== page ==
Recent estimates by The World Health Organisation and The World Bank indicate that throughout the world each and every year more than 800,000 persons die as a consequence of suicide. This means that the death toll of suicide equals and in many countries even exceeds that of road traffic accidents. In addition to the number of suicidal deaths, at least ten times as many persons make non-fatal attempts to take their lives or harm themselves, often seriously enough to require medical attention and not infrequently resulting in irreversible disability. But still these figures inadequately describe the magnitude of human loss and suffering caused by suicide. If one assumes that for every suicidal death there are at least five persons whose lives are profoundly and often for many years affected by the event -emotionally, socially and economically-, by the event, then each year millions of survivor-victims are added to the tens of millions already 'out there'. Hence, suicide is an ever-recurring catastrophe of the first degree. It is not a phenomenon that first and foremost forms a dubious privilege of the so-called highly developed countries. Suicide also occurs in the developing countries and there is more than suggestive evidence that in several of these countries the suicide rate equals or even surpasses the highest national rates shown by offical statistics.
It follows that suicide is an extremely important public health problem. It is, however, a problem that is painfully neglected. Throughout the world, resources devoted to the prevention of suicide are only a tiny fraction of those devoted to the prevention of comparable problems, such as road traffic accidents, or to problems of lesser magnitude, at least in the industrialized countries, such as HIV-infection and Aids.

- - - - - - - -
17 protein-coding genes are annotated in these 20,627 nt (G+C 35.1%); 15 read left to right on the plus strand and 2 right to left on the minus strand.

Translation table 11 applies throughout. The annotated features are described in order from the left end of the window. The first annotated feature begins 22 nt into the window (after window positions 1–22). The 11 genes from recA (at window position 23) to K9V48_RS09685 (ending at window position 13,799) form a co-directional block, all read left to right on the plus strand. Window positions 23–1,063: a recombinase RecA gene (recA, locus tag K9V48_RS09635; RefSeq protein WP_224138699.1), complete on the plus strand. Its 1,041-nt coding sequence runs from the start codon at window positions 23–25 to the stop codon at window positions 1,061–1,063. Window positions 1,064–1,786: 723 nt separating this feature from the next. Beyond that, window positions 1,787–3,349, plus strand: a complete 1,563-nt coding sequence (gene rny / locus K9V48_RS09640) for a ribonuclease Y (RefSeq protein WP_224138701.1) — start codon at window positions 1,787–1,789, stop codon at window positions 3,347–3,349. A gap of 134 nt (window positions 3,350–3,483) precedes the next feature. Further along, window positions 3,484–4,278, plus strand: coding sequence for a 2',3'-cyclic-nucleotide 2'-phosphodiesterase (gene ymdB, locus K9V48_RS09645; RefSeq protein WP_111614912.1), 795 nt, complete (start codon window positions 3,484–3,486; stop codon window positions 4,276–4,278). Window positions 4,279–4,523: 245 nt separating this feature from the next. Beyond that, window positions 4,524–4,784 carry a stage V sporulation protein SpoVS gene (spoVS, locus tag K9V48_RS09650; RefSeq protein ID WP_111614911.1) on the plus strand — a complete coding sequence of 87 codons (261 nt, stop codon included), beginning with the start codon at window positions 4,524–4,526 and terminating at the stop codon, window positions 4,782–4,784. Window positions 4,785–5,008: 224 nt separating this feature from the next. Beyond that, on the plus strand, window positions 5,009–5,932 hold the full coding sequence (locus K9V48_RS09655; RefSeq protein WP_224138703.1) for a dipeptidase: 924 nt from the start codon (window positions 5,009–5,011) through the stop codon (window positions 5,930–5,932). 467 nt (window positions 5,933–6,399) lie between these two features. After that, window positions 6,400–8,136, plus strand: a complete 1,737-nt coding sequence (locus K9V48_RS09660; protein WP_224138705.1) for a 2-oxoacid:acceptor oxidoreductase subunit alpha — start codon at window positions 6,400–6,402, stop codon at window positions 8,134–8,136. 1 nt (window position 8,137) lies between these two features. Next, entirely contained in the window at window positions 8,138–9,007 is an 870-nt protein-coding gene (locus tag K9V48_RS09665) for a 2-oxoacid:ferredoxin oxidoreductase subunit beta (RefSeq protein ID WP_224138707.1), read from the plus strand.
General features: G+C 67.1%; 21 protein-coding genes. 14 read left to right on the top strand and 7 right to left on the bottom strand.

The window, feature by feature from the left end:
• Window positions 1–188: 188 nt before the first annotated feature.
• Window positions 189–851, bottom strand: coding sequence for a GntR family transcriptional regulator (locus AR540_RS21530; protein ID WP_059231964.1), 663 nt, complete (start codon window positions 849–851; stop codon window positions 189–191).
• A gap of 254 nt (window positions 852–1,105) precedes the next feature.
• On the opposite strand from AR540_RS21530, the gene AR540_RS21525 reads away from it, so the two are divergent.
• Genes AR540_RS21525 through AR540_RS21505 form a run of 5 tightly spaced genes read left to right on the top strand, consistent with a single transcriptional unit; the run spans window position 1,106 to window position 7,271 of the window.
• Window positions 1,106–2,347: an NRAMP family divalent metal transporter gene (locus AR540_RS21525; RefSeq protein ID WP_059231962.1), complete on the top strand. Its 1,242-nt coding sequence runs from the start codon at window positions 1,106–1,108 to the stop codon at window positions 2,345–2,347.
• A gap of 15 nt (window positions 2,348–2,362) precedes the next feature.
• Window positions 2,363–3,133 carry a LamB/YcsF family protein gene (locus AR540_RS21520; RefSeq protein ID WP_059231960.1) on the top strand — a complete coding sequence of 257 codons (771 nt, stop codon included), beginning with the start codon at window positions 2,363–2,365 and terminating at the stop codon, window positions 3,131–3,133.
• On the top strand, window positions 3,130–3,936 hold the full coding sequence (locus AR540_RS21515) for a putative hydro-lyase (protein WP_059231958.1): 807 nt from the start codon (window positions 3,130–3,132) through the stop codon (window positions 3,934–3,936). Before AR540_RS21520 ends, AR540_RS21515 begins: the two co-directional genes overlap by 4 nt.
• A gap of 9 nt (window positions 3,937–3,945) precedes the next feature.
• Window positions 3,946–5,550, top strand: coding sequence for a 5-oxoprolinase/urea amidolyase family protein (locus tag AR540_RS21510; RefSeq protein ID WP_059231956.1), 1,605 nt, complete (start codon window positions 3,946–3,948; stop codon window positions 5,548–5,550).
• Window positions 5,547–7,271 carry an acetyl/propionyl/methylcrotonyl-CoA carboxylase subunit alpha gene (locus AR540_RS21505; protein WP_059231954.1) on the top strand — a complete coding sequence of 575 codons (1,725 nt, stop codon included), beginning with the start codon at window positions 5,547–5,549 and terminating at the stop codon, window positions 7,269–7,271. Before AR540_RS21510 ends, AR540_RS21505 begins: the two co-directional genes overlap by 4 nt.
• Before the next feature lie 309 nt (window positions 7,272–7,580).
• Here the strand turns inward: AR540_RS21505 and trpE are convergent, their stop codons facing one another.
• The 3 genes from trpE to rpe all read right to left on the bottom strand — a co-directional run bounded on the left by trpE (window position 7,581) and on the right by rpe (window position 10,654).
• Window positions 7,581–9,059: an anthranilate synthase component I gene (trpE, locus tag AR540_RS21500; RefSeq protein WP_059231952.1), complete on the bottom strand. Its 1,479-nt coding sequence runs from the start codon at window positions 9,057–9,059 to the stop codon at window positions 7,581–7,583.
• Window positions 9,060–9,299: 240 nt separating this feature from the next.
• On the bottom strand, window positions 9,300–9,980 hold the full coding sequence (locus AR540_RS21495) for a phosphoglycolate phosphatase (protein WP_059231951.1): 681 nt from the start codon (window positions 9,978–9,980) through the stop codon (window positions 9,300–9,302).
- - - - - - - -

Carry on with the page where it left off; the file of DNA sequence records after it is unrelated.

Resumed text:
This volume, produced under the supervision and auspices of the World Health Organization, brings together for the first time information on epidemiological, clinical and preventive intervention aspects regarding suicide that have global significance and applicability. After a detailed description of the epidemiology of suicide and suicidal behaviour on an international scale, a large part of the book is devoted to the 'how-to's' of developing and organizing suicide prevention programs and services in different national and cultural settings, both at clinical and community level. In addition, a wealth of practical information for health care workers and volunteers is provided on how to evaluate and deal with acute suicide risk. Examples of successful preventive intervention programs and projects, from the developed as well as the developing world, are provided. Legal and ethical problems involved in suicide prevention are also discussed.
Finally, both cultural and biological aspects of suicidal behaviour, as well as their clinical-practice relevance, are examined.